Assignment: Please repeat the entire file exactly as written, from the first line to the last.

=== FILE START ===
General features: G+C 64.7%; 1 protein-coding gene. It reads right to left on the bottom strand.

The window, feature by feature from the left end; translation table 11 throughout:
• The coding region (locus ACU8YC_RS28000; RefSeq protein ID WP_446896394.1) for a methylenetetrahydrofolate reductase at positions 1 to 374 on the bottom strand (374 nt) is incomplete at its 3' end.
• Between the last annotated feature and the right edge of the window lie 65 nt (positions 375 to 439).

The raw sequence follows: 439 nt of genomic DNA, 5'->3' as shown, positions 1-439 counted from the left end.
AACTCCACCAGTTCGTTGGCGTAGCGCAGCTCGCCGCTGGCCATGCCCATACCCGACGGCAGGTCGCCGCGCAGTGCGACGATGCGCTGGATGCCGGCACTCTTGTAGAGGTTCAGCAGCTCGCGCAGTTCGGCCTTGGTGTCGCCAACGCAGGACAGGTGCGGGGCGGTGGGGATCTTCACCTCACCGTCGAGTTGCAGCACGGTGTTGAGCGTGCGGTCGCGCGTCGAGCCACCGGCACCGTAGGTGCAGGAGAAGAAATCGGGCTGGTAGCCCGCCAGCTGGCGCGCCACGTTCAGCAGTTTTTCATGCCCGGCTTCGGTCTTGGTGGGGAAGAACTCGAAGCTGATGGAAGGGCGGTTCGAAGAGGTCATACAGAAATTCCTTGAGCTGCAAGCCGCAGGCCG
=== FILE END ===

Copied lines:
General features: G+C 64.7%; 1 protein-coding gene. It reads right to left on the bottom strand.

The window, feature by feature from the left end; translation table 11 throughout:
• The coding region (locus ACU8YC_RS28000; RefSeq protein ID WP_446896394.1) for a methylenetetrahydrofolate reductase at positions 1 to 374 on the bottom strand (374 nt) is incomplete at its 3' end.
• Between the last annotated feature and the right edge of the window lie 65 nt (positions 375 to 439).

The raw sequence follows: 439 nt of genomic DNA, 5'->3' as shown, positions 1-439 counted from the left end.
AACTCCACCAGTTCGTTGGCGTAGCGCAGCTCGCCGCTGGCCATGCCCATACCCGACGGCAGGTCGCCGCGCAGTGCGACGATGCGCTGGATGCCGGCACTCTTGTAGAGGTTCAGCAGCTCGCGCAGTTCGGCCTTGGTGTCGCCAACGCAGGACAGGTGCGGGGCGGTGGGGATCTTCACCTCACCGTCGAGTTGCAGCACGGTGTTGAGCGTGCGGTCGCGCGTCGAGCCACCGGCACCGTAGGTGCAGGAGAAGAAATCGGGCTGGTAGCCCGCCAGCTGGCGCGCCACGTTCAGCAGTTTTTCATGCCCGGCTTCGGTCTTGGTGGGGAAGAACTCGAAGCTGATGGAAGGGCGGTTCGAAGAGGTCATACAGAAATTCCTTGAGCTGCAAGCCGCAGGCCG